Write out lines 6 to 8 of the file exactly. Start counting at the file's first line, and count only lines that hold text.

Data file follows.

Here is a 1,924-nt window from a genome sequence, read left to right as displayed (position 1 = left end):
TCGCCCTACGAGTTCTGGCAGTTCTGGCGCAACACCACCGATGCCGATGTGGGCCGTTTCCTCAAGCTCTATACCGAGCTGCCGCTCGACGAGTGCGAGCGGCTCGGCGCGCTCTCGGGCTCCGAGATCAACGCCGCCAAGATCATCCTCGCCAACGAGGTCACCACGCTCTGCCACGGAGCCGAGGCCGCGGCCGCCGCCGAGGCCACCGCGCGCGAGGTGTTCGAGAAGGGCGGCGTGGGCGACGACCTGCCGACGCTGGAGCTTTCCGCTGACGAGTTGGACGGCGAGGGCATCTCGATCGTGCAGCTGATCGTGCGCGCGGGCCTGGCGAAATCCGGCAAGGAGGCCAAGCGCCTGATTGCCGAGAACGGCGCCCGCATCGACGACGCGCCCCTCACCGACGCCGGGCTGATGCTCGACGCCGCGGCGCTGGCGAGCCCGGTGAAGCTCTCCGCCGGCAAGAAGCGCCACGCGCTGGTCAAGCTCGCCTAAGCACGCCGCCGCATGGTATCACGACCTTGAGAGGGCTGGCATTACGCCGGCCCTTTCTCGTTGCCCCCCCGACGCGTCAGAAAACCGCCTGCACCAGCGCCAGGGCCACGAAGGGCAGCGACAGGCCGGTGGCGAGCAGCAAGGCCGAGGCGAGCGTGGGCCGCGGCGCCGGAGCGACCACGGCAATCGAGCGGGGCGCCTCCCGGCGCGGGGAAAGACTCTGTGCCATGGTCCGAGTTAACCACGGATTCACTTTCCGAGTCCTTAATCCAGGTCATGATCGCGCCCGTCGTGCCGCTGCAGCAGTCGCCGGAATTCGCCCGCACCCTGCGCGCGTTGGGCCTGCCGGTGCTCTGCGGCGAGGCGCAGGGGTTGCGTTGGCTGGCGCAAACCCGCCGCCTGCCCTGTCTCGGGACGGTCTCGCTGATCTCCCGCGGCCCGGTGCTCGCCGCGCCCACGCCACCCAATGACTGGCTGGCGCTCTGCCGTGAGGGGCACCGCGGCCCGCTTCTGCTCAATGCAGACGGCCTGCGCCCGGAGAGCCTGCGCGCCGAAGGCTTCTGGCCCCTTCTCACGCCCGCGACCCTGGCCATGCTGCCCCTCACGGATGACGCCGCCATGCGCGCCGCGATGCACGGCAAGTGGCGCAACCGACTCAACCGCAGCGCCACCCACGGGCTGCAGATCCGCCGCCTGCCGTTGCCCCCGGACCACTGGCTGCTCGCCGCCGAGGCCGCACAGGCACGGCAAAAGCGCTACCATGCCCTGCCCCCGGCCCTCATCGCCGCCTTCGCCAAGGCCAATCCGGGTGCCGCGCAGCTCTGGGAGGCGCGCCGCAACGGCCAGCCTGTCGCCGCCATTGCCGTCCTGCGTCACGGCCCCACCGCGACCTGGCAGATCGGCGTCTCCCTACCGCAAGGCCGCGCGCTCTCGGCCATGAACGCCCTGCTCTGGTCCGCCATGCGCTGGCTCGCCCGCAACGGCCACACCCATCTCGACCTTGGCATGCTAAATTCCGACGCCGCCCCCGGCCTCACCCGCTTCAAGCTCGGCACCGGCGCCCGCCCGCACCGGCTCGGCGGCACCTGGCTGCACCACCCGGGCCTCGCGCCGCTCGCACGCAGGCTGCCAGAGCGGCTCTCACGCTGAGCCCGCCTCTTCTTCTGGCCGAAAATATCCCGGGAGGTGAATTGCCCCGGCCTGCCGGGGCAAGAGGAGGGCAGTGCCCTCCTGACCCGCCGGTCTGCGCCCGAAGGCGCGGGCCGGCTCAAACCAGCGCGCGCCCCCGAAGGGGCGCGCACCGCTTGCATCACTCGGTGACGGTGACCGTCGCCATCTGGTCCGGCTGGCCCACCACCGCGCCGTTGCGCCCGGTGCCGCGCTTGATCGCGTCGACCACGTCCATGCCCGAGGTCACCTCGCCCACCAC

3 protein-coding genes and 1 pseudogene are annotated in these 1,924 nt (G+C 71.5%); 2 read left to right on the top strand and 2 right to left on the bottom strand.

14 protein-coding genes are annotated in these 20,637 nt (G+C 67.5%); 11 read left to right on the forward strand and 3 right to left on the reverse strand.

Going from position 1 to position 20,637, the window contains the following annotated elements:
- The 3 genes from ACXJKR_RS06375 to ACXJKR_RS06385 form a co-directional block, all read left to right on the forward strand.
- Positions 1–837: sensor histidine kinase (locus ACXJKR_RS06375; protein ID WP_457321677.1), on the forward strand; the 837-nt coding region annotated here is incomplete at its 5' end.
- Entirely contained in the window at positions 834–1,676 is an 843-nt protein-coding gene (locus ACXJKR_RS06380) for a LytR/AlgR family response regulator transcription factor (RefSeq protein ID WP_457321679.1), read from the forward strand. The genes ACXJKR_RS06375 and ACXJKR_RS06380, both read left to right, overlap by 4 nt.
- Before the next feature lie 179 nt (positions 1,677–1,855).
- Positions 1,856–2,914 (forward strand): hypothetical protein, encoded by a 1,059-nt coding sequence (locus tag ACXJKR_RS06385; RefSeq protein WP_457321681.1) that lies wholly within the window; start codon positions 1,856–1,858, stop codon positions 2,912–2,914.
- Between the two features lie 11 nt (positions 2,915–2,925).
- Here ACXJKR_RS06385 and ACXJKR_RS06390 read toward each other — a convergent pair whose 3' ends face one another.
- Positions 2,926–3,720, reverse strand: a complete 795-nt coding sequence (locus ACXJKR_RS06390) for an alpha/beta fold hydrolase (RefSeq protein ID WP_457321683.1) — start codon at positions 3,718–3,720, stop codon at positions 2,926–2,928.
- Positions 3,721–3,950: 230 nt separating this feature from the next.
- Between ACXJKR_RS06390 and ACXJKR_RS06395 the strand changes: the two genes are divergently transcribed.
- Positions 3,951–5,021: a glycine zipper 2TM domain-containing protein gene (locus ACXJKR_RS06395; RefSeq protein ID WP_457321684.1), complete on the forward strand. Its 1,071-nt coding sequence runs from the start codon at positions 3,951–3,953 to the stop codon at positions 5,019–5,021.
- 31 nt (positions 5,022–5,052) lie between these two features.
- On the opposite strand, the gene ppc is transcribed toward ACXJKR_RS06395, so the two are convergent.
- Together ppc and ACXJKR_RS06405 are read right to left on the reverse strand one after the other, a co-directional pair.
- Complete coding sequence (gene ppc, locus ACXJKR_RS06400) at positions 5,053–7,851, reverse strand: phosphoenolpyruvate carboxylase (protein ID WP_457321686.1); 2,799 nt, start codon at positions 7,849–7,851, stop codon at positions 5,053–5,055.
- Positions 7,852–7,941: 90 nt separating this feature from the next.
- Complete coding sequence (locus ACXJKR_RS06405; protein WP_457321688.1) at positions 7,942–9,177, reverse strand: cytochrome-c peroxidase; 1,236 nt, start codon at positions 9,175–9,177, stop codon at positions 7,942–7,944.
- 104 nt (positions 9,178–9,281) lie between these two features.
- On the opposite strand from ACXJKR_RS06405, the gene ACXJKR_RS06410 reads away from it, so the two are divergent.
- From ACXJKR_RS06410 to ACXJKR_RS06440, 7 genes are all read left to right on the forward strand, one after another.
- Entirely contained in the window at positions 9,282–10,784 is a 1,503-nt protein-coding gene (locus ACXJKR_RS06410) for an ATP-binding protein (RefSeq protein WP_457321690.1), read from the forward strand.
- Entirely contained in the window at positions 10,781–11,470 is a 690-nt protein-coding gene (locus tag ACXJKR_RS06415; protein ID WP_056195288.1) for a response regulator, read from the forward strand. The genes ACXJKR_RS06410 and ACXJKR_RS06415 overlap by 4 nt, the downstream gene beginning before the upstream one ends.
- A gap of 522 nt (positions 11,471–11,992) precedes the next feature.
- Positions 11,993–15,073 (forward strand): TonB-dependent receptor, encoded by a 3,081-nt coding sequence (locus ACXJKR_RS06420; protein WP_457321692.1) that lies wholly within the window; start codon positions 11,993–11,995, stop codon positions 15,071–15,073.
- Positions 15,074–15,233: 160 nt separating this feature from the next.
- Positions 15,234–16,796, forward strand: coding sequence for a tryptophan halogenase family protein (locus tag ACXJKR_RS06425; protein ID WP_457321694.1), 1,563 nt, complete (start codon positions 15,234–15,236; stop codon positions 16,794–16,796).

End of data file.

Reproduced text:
- The 3 genes from ACXJKR_RS06375 to ACXJKR_RS06385 form a co-directional block, all read left to right on the forward strand.
- Positions 1–837: sensor histidine kinase (locus ACXJKR_RS06375; protein ID WP_457321677.1), on the forward strand; the 837-nt coding region annotated here is incomplete at its 5' end.
- Entirely contained in the window at positions 834–1,676 is an 843-nt protein-coding gene (locus ACXJKR_RS06380) for a LytR/AlgR family response regulator transcription factor (RefSeq protein ID WP_457321679.1), read from the forward strand. The genes ACXJKR_RS06375 and ACXJKR_RS06380, both read left to right, overlap by 4 nt.